LTCC loses $400,000 from state monies | TahoeDailyTribune.com

LTCC loses $400,000 from state monies

William Ferchland, Tahoe Daily Tribune

Although not as severe as previously thought, the bill Gov. Gray Davis signed for $161 million in midyear cuts to the California Community College system had some surprises.

The most surprising was a decrease of $71.1 million in general revenue obtained from property taxes. Lake Tahoe Community College President Guy Lease estimates the small campus will take a hit of about $400,000 to its $10 million general fund.

“While this is better than the governor proposed, the property tax fall is worse than expected,” Lease said.

In a list of 10 areas cut, half will impact LTCC this year. Exact figures stating the precise impacts for the 108 California community colleges will not be known until the understaffed chancellor’s office is able to determine and release the numbers, Lease said.

Besides the expected loss of $400,000 in property taxes, other midyear cuts for LTCC are estimated to be:

n $45,000 — scheduled maintenance;

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n $25,000 — telecommunications and technology;

n $75,000 — instructional equipment and supplies;

n $20,000 — Partnership for Excellence program.

Earlier this month, the LTCC board announced two faculty positions and one academic administration position will be eliminated next year.

It could have been worse, but with careful planning and controlled spending, the college was able to thwart any massive layoffs.

“What we did this year in approach to our midyear cuts is that we controlled our spending, trimmed our budgets and we didn’t replace any resigning or retiring classified staff,” LTCC spokeswoman Christina Proctor said. “But next year is expected to be much worse.”

This round of cuts means the college won’t be able to replace carpet or paint rooms since the total amount of scheduled maintenance funds were cut, Lease said. Computers and additional hardware won’t be replaced because of the telecommunications and technology cut.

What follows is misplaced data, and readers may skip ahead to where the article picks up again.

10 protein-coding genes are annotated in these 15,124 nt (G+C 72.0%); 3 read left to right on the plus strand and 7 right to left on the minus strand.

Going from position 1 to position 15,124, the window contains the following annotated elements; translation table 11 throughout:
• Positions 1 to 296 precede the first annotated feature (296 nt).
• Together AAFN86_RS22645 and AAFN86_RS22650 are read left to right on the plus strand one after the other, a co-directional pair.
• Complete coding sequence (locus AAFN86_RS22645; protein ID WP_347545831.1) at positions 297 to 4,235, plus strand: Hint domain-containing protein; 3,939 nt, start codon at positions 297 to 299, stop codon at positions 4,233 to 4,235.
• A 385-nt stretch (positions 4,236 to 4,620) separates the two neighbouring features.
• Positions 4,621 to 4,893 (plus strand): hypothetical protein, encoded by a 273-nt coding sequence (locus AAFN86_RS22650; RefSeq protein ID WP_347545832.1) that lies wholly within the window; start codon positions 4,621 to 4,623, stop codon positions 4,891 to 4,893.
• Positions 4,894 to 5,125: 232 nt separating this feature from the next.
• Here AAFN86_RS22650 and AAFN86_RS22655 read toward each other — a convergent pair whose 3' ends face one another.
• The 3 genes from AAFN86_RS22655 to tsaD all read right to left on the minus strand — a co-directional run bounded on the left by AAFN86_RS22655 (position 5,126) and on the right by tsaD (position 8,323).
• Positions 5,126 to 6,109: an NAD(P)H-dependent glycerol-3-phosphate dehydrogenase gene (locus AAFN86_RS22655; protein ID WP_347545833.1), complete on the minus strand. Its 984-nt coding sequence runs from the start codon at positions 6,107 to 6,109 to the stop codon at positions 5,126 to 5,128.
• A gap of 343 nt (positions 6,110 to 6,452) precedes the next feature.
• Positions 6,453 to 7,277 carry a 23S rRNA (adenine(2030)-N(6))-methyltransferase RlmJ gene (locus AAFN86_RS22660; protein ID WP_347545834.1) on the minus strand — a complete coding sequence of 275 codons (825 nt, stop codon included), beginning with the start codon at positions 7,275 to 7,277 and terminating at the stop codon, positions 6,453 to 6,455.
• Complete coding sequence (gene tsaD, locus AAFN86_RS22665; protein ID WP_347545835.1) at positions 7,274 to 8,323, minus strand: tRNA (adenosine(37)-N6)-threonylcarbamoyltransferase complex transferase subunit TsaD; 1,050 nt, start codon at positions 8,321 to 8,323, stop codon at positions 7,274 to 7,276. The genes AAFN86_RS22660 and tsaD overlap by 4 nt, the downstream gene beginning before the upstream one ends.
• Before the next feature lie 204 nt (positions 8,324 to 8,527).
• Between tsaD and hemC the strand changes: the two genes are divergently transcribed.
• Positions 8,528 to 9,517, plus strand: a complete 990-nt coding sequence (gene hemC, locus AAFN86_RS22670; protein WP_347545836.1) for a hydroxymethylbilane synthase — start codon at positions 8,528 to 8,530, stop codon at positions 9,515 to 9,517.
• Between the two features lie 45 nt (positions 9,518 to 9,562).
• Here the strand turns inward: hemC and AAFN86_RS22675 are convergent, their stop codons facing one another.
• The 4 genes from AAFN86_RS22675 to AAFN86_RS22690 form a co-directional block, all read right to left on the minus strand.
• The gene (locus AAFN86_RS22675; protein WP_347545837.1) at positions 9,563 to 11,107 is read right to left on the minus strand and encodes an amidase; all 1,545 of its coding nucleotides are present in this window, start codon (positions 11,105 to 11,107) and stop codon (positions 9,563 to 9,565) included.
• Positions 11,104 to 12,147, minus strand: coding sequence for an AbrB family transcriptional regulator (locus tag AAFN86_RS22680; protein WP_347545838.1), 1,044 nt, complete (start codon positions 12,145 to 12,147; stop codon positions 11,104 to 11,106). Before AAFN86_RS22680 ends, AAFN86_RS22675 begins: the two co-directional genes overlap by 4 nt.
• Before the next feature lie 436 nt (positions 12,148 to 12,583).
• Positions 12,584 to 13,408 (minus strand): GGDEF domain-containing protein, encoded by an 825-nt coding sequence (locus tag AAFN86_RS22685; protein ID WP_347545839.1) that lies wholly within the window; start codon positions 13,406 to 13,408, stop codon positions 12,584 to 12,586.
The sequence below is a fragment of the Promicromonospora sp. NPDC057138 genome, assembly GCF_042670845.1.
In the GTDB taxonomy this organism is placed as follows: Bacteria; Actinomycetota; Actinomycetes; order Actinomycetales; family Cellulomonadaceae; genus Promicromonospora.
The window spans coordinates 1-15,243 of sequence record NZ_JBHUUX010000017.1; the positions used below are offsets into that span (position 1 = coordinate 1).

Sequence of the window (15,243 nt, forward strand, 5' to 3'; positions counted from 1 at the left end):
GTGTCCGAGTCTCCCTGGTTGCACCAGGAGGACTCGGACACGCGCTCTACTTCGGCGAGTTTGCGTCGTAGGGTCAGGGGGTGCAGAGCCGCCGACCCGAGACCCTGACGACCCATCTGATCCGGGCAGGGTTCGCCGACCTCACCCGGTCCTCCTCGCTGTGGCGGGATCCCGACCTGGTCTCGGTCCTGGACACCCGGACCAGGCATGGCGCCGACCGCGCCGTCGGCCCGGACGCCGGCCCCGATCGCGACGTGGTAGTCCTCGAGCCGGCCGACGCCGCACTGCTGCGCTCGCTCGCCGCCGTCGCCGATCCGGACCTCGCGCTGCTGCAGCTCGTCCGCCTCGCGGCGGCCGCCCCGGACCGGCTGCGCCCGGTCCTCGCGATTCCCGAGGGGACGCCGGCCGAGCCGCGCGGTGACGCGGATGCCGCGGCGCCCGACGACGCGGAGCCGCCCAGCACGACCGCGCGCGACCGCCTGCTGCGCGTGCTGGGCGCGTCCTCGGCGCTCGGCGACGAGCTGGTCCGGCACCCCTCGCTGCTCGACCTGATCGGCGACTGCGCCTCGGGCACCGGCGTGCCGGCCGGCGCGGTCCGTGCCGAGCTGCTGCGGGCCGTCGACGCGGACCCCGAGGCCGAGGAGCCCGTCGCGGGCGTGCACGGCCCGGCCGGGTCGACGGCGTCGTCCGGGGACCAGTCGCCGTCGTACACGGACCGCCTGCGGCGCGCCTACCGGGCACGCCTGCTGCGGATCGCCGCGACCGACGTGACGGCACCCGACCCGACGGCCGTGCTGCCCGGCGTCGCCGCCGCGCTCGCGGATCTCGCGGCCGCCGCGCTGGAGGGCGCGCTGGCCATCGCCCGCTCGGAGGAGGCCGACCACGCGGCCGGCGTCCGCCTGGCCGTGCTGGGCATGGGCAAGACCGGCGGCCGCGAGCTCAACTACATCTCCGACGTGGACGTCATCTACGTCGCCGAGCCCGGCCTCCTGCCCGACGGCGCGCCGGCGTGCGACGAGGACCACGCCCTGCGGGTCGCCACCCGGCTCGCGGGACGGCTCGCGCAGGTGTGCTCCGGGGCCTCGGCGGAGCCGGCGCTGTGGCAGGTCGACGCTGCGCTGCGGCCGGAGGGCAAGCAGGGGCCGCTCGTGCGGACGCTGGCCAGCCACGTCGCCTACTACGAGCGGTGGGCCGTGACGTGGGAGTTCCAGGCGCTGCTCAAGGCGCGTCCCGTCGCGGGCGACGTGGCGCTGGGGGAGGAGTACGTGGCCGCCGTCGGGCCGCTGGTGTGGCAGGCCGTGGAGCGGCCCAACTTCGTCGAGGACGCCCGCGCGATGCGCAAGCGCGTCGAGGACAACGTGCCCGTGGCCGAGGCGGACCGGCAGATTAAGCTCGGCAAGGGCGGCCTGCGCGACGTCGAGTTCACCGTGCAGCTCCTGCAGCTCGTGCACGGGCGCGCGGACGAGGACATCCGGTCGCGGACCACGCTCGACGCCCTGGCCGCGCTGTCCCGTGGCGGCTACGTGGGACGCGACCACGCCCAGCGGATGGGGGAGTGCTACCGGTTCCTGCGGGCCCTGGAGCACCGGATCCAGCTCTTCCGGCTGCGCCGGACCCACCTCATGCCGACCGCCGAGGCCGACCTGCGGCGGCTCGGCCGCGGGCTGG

In addition, instructional equipment such as overhead projectors can’t be replaced or bought. Lease said Partnership for Excellence, a $900,000 state assisted program that helps students transfer to universities and four-year colleges, was cut less than anticipated but could take a hit next year.

Lease indicated that next year’s cuts could be worse, as the governor proposed cuts of 10.7 percent for community colleges. The 3.3 percent cut this year is included in the proposed 10.7 percent.

The 3.3 percent this year is more than the 1.7 percent decrease, or $60.9 million, for the California State University system and 1.5 percent, or $59.6 million, for the University of California system.

“I am very concerned about what these funding reductions will bring,” said Thomas Nussbaum, chancellor of the California Community Colleges. “Virtually every community college in the state is cutting classes, turning away students and issuing layoff notices to faculty and staff.”

Nussbaum said he is grateful that cuts were less than expected and expressed hope for next year’s funding.

William Ferchland can be reached by e-mail at wferchland@tahoedailytribune.com

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